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Wednesday Wellness for October 3, 2018

This week’s WELLNESS WEDNESDAY’s article is focusing on "Work Life Balance." I know, I know "Work Life Balance" has been the hot catch phrase over the past few years. However, for a lot of people the concept of "Work Life Balance" is just that, a concept. Many of us find our stress levels increasing because we wear so many hats and try to juggle them all at the same time. Some may call it multitasking, but we often began to feel overwhelmed, which can lead to poor health. According to an article published by Mental Health America titled "Work Life Balance:" many of us are torn between juggling heavy workloads, managing relationships and family responsibilities, and squeezing in outside interests. Therefore, it is no surprise that more than one in four Americans describe themselves as "super stressed", and that’s not balanced—or healthy.

The article mentioned how our rush to meet all our expectations at the office and home lead to increased stress levels, which decreases our productivity and can damage our relationships. Prolonged stress will eventually weaken our immune system and double the risk of heart attacks or other mental/ physical ailments.

To offset some of the gloom and doom that can be caused by our attempts to do it all; the article provides some easy tips on how to change the concept of "Work Life Balance" into a reality:


  • Set manageable goals each day. Being able to meet priorities helps us feel a sense of accomplishment and control.
  • Be efficient with your time at work. When we procrastinate, the task often grows in our mind until it seems insurmountable.
  • Take five. Taking a break at work isn’t only acceptable, it’s often encouraged by many employers.
  • Tune in. Listen to your favorite music at work to foster concentration, reduce stress and anxiety, and stimulate creativity.
  • Communicate effectively. Be honest with colleagues or your boss when you feel you’re in a bind.
  • Give yourself a break. No one’s perfect! Allow yourself to be human and just do the best you can.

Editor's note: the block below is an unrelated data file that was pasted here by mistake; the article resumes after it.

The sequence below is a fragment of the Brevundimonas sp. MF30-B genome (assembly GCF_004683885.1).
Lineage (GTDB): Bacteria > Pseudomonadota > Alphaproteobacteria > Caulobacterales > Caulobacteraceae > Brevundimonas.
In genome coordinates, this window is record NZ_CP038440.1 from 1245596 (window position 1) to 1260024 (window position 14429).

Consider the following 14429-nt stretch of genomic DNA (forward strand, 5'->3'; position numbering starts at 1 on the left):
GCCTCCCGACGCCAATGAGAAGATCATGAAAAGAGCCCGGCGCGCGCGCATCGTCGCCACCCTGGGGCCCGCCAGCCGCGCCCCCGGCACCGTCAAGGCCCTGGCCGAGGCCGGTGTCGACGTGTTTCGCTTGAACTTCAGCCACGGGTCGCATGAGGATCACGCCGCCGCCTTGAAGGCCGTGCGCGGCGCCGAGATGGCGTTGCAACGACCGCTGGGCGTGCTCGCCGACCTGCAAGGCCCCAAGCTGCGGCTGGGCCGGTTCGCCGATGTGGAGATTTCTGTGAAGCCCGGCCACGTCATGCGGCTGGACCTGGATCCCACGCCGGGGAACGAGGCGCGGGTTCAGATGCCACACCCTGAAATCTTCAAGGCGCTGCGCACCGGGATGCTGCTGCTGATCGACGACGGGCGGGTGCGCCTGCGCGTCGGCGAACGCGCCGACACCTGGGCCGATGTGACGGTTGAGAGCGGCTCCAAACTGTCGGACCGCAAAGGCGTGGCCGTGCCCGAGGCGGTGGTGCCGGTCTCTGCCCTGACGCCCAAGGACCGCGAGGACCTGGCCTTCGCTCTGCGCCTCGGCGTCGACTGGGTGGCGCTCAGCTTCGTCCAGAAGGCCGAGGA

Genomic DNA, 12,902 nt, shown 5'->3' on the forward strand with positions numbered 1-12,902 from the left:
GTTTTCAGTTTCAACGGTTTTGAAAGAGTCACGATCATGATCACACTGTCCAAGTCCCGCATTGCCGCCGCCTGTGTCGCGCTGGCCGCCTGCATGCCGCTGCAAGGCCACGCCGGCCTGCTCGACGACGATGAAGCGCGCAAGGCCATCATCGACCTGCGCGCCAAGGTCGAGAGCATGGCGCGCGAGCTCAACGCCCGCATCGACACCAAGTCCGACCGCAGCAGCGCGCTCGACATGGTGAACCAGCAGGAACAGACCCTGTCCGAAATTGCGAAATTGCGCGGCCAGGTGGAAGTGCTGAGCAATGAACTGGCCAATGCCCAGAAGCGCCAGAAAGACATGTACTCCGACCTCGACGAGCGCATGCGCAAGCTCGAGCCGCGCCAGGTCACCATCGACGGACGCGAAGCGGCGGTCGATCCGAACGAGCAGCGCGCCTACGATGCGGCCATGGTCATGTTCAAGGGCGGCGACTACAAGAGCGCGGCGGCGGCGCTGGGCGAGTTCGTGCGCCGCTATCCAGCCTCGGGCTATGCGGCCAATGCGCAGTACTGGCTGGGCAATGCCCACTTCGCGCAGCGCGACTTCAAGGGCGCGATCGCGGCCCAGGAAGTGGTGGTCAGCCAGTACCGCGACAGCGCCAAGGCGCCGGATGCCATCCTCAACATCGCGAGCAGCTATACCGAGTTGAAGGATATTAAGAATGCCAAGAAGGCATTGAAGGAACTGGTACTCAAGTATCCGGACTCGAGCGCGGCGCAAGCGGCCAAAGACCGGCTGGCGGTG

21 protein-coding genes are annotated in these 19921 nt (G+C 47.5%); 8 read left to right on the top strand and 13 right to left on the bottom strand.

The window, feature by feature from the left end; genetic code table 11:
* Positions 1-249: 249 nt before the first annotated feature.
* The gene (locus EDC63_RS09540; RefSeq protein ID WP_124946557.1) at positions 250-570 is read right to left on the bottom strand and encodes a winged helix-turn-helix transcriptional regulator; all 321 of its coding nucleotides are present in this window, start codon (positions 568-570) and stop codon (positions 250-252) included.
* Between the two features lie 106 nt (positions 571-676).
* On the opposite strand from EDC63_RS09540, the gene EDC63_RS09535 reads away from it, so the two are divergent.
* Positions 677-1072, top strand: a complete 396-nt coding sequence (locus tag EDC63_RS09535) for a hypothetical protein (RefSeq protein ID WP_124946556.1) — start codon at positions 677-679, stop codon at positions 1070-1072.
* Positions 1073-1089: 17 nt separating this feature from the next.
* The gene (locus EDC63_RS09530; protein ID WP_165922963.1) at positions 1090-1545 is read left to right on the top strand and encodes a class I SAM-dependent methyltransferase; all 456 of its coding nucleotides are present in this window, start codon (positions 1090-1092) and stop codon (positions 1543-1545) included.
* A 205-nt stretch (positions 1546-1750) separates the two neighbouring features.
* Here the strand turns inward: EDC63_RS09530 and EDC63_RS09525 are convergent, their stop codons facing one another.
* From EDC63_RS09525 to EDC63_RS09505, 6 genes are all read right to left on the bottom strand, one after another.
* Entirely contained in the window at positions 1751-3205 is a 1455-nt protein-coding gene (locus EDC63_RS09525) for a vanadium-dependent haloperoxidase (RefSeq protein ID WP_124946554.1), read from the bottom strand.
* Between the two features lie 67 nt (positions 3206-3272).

• Unplug. The same technology that makes it so easy for workers to do their jobs flexibly can also burn us out if we use them 24/7.
  • Divide and conquer. Make sure responsibilities at home are evenly distributed and clearly outlined—you’ll avoid confusion and problems later.
  • Don't over commit. Do you feel stressed when you just glance at your calendar? If you’re over scheduled with activities, learn to say," NO." Shed the Superman/Superwoman urge!
  • Get support. Chatting with friends and family can be important to your success at home—or at work—and can even improve your health.
  • Take advantage of your company’s Employee Assistance Program (EAP). Many organizations offer resources through an EAP.
  • Stay active. Aside from its well-known physical benefits, regular exercise reduces stress, depression and anxiety, and enables people to better cope with adversity, according to researchers.
  • Treat your body right. Being in good shape physically increases your tolerance to stress and reduces sick days.
  • Get help if you need it. Don’t let stress stand in the way of your health and happiness. If you are persistently overwhelmed, it may be time to seek help from a mental health professional.
To the entire article can be accessed at

Our mandatory retirement for officers at the age of 57 comes at a time when we are still young! We all want to remain happy and healthy!

As always FPPOA working for you!!!

Dion J Thomas
Supervisory United States Probation Officer
Eastern District of Michigan